Last weekend I went to Przeworsk where my family lives. Przeworsk is a small town to the east of poland, just outside of Ukraine. It takes about 3 hours to get there by train but the trip is well worth it. All I did was eat and talk polish! They really know how to treat their family well. Or maybe they just know how to treat a poor, hungry student well. I call them family, but they don’t necessarily feel like close family yet. I just met them 5 weeks ago and have only visited them twice. They feel more like close friends who I love to see. My dad met them 30 years ago when he traveled to Poland with his dad. If he had never kept their address and information, I would be missing out on some of the best meals I’ve ever had and some of the best people I’ve ever met!
The train on the way back to Kraków was fantastic. It was as if I was traveling on some kind of communist-era Harry Potter train (that’s how most of the train’s are in Poland). And to top it off, we were traveling through thick, early-morning fog. As the train was pulling away from Przeworsk, I poked my head out the window and waved goodbye to my polish grandparents. I’ve never experienced anything more dreamy. The scenery on the way to Krakow is beautiful too. Small farm towns seperate the larger towns like Tarnów and Rzeszów. And inbetween the small farm towns are beautiful rustic forests. Along the horizon there are small hills that eventually lead up to the Carpathian mountains. And at every railroad crossing, there are usually two or three old Polish men riding their old bicycles. I could go to Przeworsk every weekend.
Of course, I’m excluding the fact that there were five old men sharing a cabin with me, four of which smoked and drank the whole time even though it was only 7 am. That’s Poland.
A few weekends before that I was invited to Prague by a friend, Richard, I met during the first week I was in Kraków. I went with a friend from the United Kingdom. He lives just outside of Prague in a small farm town. Yes, he owns a farm with cows and pigs. And yes, I got to farm! Besides all of the beauty (and ridiculous tourist traps) of Prague, the best part of my trip was my time as a farmer. Before we started working on Sunday, he brought us to church in this small town outside of his small town. To get there we had to drive through the rolling hills and rustic, old towns of eastern Czech. Once we got there, we drove through the original 700 year old town gate that led up to his church which was about 600 years old. Church service was interesting, but I couldn’t understand anything. (It was also interesting because it was “All-Saints-day” and no one was in church. It turns out the Czech Republic is not very religious. However, Poland has a very unique way of celebrating this day. Everyone- religious or not- goes to the cemetary and lights a candle. Unfortunately, I was in Prague and didn’t get to see it).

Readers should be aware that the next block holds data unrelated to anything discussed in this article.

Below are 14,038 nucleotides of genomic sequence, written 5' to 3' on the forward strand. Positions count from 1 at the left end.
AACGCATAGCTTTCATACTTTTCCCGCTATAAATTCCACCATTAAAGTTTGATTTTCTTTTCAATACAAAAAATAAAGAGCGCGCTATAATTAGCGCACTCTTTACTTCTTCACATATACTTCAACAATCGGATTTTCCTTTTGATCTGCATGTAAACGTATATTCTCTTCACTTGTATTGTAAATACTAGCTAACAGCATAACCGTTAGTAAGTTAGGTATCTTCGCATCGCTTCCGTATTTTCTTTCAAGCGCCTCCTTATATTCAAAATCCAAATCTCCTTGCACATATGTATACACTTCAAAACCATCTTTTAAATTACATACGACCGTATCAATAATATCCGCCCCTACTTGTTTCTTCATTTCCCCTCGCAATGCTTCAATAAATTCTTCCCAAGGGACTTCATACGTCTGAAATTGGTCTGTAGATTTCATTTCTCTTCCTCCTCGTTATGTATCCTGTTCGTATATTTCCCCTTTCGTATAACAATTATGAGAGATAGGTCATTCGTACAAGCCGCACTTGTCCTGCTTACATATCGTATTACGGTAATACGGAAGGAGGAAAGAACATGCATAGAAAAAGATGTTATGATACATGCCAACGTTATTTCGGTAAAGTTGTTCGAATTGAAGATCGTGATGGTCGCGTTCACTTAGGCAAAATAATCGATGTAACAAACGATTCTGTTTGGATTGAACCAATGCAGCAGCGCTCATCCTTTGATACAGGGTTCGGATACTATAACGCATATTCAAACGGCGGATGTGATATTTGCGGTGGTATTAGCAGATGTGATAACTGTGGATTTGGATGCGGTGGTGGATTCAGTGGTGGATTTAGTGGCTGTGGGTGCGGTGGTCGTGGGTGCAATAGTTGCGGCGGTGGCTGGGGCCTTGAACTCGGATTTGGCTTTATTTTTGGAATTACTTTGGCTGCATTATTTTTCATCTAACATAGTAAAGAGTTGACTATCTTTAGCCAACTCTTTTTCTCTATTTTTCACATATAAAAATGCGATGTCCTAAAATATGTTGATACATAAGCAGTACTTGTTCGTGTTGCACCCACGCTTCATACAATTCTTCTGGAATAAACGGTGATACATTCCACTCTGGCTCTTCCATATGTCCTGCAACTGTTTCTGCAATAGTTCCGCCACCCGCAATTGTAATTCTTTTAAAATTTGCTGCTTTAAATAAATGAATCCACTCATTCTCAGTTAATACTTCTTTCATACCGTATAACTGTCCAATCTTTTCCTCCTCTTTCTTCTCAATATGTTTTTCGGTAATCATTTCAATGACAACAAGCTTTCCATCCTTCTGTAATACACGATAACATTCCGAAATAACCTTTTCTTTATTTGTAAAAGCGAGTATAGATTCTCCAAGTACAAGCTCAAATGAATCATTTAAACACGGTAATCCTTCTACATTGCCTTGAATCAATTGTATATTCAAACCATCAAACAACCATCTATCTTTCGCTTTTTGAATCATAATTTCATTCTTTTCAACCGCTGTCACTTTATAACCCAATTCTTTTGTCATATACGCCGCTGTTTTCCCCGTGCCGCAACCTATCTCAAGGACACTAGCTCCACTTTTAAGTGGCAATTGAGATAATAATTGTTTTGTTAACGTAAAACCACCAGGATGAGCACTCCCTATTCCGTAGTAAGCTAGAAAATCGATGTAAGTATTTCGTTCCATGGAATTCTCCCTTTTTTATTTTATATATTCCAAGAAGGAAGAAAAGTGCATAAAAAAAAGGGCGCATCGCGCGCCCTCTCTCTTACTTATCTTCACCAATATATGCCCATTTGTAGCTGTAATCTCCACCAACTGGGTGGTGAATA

After church, we hopped in his big, white, VW hippie van and drove to this warehouse where he had 2000 pounds of potatoes waiting to be carried to his farm. They don’t make much money, so to feed their cows, they trade cow meat for potatoes with other farmers. Once we got all of the potatoes sacks in his van, we drove to his farm where his uncle and brother were waiting to help unload. The first thing I saw when we got to his farm was his big rottweiler knawing on a head that most likely came from a duck. I will always remember that.
I only helped him “farm” for one day, but in that one day I was able to see a Czech Republic that most tourists never see. Everyone in the world should see Prague, but after the beauty and the history, the city turns into a money eater. The American dollar was worth nothing. It was enough to buy an eigth of a Burger King cheeseburger (I had to go there because the exchange office took a lot more commission than they said they would – 0% – never trust a sign that says “0%”.) I left Prague with no money, cow sh**t on my pants and shoes, potatoe resin on my sweater, and dog slober on my jacket. I loved it.
My next adventure is France. But more on that later. Now, I have to get back to Poland.
- John Kotleta